When the timer goes off, turn off the heat and wait until the pressure gauge has completely returned to 0. If you don’t have the analog dial, what you will have is a pressure relief button. Once the button falls back to its resting position, the pressure is zero. If you are ever in doubt, just wait 15 more minutes.

Remove the Gauge

Once the pressure has returned to zero, remove the gauge. Some steam may come out still. Do not do the “quick release” like you would do with your InstaPot. Let the pressure return to normal without any help. If the pressure comes down too quickly, the water will bubble up out of the jar. You will lose liquid leaving your veggies partially out of the liquid and you may have jars that do not seal well if bits of the veggies got under the lid. Let all return to normal naturally.

Remove and Cool the Jars

After removing the gauge, a waiting five minutes to ensure all pressure is normalized, remove the lid. Using the special tool for removing jars from the canner, gently place each jar on a towel or wooden cutting board. Do not adjust the lids. Let them cool naturally.

At this point you are all done. And what a great job you did. Once the jars are completely cooled, label them and store them with your other canned foods.

Final Thoughts

That’s it for today podcast. I hope you enjoyed hanging out with the animals on the homestead. Sharing it all with you is a blessing for me and I hope it is for you as well.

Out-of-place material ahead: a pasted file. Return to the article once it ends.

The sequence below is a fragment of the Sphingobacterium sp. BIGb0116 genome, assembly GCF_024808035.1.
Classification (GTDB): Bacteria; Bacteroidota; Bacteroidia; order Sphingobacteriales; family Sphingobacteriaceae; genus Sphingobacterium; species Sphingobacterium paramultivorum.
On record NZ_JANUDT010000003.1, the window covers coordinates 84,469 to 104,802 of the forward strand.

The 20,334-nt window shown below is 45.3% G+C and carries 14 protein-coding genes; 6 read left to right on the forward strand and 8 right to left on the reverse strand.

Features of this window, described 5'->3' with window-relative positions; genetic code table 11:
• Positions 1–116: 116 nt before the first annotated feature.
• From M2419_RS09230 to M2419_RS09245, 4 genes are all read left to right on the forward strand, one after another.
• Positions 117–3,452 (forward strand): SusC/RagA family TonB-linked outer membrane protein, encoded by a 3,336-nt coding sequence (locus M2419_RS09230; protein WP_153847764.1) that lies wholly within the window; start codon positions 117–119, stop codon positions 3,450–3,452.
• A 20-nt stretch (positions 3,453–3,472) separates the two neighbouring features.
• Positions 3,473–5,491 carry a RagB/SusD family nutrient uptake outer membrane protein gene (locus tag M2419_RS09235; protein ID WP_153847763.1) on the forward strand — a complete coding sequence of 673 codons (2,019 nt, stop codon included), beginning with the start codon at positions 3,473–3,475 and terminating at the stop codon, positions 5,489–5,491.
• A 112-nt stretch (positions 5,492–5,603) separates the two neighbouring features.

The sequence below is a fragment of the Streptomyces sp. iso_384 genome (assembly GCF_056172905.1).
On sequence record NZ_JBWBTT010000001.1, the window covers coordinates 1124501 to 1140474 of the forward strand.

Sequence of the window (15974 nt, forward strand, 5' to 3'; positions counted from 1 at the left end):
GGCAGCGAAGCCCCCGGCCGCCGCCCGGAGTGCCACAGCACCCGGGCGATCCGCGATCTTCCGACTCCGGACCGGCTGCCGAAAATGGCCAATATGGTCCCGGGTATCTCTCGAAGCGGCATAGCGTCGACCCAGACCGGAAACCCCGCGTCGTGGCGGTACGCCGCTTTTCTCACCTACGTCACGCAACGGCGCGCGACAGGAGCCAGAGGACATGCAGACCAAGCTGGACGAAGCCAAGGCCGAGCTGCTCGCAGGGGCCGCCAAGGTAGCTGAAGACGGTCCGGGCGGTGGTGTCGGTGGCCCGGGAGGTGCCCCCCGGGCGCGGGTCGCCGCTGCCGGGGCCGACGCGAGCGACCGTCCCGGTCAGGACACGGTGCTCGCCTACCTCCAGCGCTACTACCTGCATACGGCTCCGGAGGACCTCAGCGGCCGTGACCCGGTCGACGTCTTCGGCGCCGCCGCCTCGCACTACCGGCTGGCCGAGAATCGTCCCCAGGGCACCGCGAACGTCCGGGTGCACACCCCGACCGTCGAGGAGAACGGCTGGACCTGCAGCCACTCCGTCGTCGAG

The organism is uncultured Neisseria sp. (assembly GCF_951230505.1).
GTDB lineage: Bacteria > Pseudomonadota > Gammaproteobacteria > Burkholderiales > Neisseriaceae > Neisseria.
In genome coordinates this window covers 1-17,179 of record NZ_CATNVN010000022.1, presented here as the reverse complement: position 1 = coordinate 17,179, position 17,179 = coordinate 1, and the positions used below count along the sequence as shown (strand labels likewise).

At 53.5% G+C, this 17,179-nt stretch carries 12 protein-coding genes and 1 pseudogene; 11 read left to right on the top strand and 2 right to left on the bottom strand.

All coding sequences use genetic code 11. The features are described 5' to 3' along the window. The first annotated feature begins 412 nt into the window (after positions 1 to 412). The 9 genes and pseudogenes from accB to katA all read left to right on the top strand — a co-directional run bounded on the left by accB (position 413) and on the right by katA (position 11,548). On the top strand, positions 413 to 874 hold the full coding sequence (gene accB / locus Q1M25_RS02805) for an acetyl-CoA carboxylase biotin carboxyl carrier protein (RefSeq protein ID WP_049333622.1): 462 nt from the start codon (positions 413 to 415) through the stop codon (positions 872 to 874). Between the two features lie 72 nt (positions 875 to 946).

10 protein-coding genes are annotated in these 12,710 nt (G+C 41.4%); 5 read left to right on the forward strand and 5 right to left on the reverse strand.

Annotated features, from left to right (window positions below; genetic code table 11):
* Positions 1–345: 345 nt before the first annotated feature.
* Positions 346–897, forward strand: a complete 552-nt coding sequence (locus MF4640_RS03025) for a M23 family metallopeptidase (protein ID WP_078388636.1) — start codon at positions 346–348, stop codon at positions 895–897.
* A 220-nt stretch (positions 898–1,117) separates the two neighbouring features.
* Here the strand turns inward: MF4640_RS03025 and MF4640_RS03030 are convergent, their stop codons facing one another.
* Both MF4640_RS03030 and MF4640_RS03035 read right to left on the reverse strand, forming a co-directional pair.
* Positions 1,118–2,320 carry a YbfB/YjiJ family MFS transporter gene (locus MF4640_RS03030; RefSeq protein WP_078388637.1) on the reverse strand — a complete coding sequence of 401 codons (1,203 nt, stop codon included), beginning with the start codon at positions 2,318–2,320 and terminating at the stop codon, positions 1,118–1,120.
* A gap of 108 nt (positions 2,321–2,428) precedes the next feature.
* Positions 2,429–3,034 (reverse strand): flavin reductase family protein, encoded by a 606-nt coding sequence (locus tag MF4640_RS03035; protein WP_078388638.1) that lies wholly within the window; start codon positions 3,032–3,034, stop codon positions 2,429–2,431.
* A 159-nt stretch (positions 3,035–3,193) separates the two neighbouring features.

I boiled the steps of canning down to five. Get your equipment set up, prepare your vegetables, fill the jars and place the lids, bring your canner up to pressure, and then a proper cool-down afterwards. That’s it! I hope I’ve inspired you to give canning a try if you haven’t already. And I know you probably have lots of questions if you are just starting out. Feel free to contact me if you would like me to answer your questions. I’d love to assist you in developing your homestead skills.

If you enjoyed this podcast, please hop over to Apple Podcasts or whatever podcasting service you use, SUBSCRIBE and give me a 5-star rating and review. If you like this content and want to help out the show, the absolute best way you can do that is to share it with any friends or family who might be interested in this type of content. Let them know about the Peaceful Heart Farmcast.

Thank you so much for stopping by the homestead and until next time, may God fill your life with grace and peace.